The media does get it right
Posted Tuesday 10 July 2012
On 19 November, Mind will, for the nineteenth consecutive year (Edited - 7pm, 10 July) Including, present awards to those responsible for some of the best coverage of mental health issues across the range of UK media. If you've ever seen the tabloid headlines stigmatically screaming, “schizo runs amok!” or the film where the “mad” antagonist is portrayed as creepy, criminally deranged and out to destroy your very soul, then you'll know exactly why these awards are a necessity.
As most of those that experience mental distress, as well as their carers and those working in the arena will know, this is very rarely a realistic portrayal of individuals with a mental illness. Yet it is the one that has so far stubbornly prevailed. Should we sit back and blithely accept this situation? Er...of course not.
So, since 2007, the Mind Media Awards have sought to highlight the times where the media gets it right. The most gratifying thing? There are more such times than you might think – yet without the awards ceremony, these excellent documentaries, radio programmes, tweeters, bloggers and storylines could be be consigned to the dusty shelves of a basement archive, or to the crowded noise of the internet. In rewarding these efforts, Mind has brought them to the fore, saying, “look! This can be done well! Here are some excellent examples of people doing just that.”
I was incredibly privileged in 2011 to be shortlisted for the Mark Hanson New Media Award for my blog, Confessions of a Serial Insomniac. Despite my stunned gratitude and immense sense of honour, I really didn't know what to expect from the event – would media and PR 'types' live up to a sometimes-cynical reputation? To what extent would I feel out of my depth? Were some of the apparently encouraging media portrayals of mental health issues mere coincidence, rather than something researched and realised accordingly?
Well, I should not have worried. I was honestly moved – at one point, almost to tears (by Victoria Derbyshire's Alcoholic GP, if you're interested) – by the material shown/heard/whatever, but there was more than that. In discussion with other nominees, what struck me – aside from their down-to-Earth, friendly demeanours – was the passion they shared for their subject matter, and the genuine regard they had for those they had tried to represent. None of their enthusiasm was falsified or affected; they truly seemed to care about portraying an accurate and sympathetic view of issues surrounding mental health. Their work wasn't about sensationalising or dramatising for its own sake, or even just about viewing figures; it was about bringing an almost taboo subject to an engaged audience, and challenging them to think about it.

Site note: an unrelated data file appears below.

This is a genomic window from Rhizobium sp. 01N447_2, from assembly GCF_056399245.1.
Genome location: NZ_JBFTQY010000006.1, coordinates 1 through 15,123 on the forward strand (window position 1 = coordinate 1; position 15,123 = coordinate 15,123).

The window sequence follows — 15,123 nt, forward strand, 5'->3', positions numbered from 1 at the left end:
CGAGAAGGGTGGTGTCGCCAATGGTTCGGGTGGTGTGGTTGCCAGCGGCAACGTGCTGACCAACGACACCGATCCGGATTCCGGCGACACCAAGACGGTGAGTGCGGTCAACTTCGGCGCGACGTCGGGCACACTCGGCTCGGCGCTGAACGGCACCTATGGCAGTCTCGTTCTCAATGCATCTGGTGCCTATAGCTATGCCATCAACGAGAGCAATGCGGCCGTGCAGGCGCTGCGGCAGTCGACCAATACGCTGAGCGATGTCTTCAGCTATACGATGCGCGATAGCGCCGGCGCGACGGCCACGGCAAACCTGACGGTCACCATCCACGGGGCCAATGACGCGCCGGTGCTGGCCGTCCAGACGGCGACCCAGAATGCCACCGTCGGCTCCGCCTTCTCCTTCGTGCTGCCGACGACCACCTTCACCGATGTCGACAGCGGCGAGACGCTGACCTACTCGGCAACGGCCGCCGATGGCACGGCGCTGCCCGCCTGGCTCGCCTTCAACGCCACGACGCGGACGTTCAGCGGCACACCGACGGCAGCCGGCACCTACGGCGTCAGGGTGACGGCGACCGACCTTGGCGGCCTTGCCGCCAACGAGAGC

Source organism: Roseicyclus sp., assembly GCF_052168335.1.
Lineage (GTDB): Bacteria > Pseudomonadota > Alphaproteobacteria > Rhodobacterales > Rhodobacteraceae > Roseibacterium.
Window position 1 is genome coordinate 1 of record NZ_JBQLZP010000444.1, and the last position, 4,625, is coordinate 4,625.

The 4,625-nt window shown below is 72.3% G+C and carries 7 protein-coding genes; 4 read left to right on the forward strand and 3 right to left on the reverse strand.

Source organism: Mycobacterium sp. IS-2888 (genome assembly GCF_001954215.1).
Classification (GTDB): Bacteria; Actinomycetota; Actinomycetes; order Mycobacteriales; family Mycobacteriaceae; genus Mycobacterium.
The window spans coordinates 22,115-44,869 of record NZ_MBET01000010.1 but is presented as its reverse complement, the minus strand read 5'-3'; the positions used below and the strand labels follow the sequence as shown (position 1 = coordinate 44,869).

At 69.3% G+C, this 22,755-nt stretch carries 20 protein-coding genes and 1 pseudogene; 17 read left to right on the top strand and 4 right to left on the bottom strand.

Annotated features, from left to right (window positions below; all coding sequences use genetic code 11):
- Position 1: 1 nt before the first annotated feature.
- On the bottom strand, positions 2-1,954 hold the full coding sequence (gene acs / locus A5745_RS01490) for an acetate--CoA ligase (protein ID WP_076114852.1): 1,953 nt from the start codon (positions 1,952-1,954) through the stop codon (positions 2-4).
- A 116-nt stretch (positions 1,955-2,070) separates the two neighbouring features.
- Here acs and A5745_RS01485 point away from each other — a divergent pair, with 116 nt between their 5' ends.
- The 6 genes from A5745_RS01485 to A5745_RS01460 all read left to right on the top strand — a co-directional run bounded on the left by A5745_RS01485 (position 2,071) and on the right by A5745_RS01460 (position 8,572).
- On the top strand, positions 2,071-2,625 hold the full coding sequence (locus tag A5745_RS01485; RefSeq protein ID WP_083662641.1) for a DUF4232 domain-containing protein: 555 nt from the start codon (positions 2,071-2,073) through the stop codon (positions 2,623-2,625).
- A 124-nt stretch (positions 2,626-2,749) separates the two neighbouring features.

We need this kind of recognition and open discourse. Events like the Media Awards have occasionally been branded as highlighting prominent figures and material rather than the 'common' person suffering from a mental health problem. Aside from the fact that that's simply not true – I (amongst several other shortlisted entries in 2011) do not exactly have my face plastered over every motorway billboard in the country – whether the players are well- or little-known, they are valuable. It is only through regular public promotion that we can hope to normalise mental illness and empower those ordinary people who suffer from it daily – and shouldn't anyone who plays their part in that be rewarded and congratulated for it?
The Mind Media Awards won't change the world by themselves. What will? However, a combination of various things may do so. We have, for example, many people in the mental health community using the considerable power of social media – mainly to come together socially and in mutual support, but also to consolidate ourselves into one meaningful voice.
There are influential initiatives such as Time to Change. We've even now seen MPs speaking openly of their own mental health difficulties. All of these things are, in their own way, at least beginning to change an existing landscape of discrimination. In celebrating commendable discussion and depictions of mental health issues, the Mind Media Awards can only further this cause.
You can read more about Pandora's personal experience of the 2011 presentation on her blog. Please note that the post contains strong language.
Pandora is now retired from her award-winning blog, Confessions of a Serial Insomniac, but the archives of the site remain online. She is also the co-Editor of The World of Mentalists (formerly This Week in Mentalists), which regularly highlights the best of mental health blogging and reporting, as well as other relevant stories.
Submit an entry, or suggest a winner, for the Digital, Journalist and Student journalist categories.
Submit your programme for the Documentary, Features and factual entertainment, Speech radio, News and current affairs or Drama awards.
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